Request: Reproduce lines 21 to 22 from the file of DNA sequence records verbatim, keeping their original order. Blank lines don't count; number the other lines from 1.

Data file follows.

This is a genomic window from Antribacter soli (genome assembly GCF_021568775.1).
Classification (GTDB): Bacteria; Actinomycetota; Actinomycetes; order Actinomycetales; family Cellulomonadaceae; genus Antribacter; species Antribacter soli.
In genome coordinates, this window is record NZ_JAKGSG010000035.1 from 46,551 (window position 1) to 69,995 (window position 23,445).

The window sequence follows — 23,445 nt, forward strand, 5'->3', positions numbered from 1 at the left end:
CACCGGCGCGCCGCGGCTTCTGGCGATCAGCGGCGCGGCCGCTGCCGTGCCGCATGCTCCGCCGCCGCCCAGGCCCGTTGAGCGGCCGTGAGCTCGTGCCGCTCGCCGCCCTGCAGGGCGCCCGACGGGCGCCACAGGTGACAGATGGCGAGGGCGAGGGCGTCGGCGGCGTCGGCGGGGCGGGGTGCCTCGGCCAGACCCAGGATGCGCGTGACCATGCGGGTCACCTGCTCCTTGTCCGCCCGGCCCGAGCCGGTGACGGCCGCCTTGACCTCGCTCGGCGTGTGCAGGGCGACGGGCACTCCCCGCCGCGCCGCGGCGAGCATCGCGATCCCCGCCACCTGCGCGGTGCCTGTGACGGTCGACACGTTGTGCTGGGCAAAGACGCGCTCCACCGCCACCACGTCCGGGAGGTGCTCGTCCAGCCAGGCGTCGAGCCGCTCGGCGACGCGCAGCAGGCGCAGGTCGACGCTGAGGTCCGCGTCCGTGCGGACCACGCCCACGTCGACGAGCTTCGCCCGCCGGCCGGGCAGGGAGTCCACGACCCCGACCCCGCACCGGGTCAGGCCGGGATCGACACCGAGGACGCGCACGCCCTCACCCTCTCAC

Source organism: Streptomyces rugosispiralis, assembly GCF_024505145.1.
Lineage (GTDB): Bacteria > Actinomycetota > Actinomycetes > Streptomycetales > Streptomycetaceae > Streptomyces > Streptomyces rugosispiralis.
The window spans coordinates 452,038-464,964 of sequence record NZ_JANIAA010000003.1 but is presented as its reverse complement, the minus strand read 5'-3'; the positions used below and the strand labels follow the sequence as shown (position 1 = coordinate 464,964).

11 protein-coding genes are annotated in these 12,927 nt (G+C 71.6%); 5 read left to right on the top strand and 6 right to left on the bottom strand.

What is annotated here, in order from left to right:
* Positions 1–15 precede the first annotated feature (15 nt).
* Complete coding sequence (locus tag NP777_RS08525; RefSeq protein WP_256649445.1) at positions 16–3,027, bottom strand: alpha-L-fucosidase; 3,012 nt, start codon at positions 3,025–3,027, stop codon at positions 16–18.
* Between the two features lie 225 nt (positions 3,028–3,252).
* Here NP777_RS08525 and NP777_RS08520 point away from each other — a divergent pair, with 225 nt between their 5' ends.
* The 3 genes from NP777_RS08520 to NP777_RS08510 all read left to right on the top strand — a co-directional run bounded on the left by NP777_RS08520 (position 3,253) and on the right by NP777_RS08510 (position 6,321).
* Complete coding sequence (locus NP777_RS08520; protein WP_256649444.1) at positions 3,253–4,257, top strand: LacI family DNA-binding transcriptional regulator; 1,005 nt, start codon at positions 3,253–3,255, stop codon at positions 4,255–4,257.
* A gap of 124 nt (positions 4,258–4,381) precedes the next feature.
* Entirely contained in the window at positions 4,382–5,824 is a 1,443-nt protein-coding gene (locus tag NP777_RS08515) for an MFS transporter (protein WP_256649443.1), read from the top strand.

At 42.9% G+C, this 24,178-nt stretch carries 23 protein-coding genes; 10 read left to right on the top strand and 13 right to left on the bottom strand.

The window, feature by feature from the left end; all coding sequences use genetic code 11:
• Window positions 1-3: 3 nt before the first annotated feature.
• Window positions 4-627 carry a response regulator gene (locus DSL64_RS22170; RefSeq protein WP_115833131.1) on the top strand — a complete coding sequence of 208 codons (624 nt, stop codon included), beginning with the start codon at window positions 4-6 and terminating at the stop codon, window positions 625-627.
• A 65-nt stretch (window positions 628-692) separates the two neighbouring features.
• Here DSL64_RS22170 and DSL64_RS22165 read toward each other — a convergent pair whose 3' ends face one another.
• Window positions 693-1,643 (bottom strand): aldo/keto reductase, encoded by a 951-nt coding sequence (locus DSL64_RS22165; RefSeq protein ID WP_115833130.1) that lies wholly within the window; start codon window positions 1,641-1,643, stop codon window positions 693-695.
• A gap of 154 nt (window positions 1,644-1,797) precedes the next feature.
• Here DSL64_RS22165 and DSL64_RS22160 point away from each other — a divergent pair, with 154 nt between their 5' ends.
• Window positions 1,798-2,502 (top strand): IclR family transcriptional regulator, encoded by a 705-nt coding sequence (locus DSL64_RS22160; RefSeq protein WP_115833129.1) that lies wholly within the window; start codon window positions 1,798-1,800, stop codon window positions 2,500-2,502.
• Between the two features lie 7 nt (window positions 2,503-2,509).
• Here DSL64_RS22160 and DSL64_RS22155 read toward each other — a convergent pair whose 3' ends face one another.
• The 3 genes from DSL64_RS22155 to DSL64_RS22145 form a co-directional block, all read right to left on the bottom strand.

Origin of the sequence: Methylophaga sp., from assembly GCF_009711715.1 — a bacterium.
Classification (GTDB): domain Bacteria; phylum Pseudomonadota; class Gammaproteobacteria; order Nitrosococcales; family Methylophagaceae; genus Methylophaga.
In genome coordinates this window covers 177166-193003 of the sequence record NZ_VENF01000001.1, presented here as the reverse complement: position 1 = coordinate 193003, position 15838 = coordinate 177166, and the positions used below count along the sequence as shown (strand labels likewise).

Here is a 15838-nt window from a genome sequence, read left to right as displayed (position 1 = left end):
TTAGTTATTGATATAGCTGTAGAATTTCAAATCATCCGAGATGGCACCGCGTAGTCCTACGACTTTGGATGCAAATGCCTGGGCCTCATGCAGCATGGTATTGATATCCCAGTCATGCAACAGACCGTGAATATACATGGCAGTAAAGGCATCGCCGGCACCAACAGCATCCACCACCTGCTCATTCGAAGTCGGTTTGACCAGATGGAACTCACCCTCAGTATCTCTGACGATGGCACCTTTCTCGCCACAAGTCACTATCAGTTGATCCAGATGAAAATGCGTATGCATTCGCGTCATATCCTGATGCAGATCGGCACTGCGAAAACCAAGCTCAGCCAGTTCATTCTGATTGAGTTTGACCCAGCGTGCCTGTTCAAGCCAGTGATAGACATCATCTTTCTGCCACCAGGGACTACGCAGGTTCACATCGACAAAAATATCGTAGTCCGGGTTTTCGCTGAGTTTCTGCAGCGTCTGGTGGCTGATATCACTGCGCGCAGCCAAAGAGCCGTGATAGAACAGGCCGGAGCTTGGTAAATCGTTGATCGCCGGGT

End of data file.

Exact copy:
• Window positions 1-3: 3 nt before the first annotated feature.
• Window positions 4-627 carry a response regulator gene (locus DSL64_RS22170; RefSeq protein WP_115833131.1) on the top strand — a complete coding sequence of 208 codons (624 nt, stop codon included), beginning with the start codon at window positions 4-6 and terminating at the stop codon, window positions 625-627.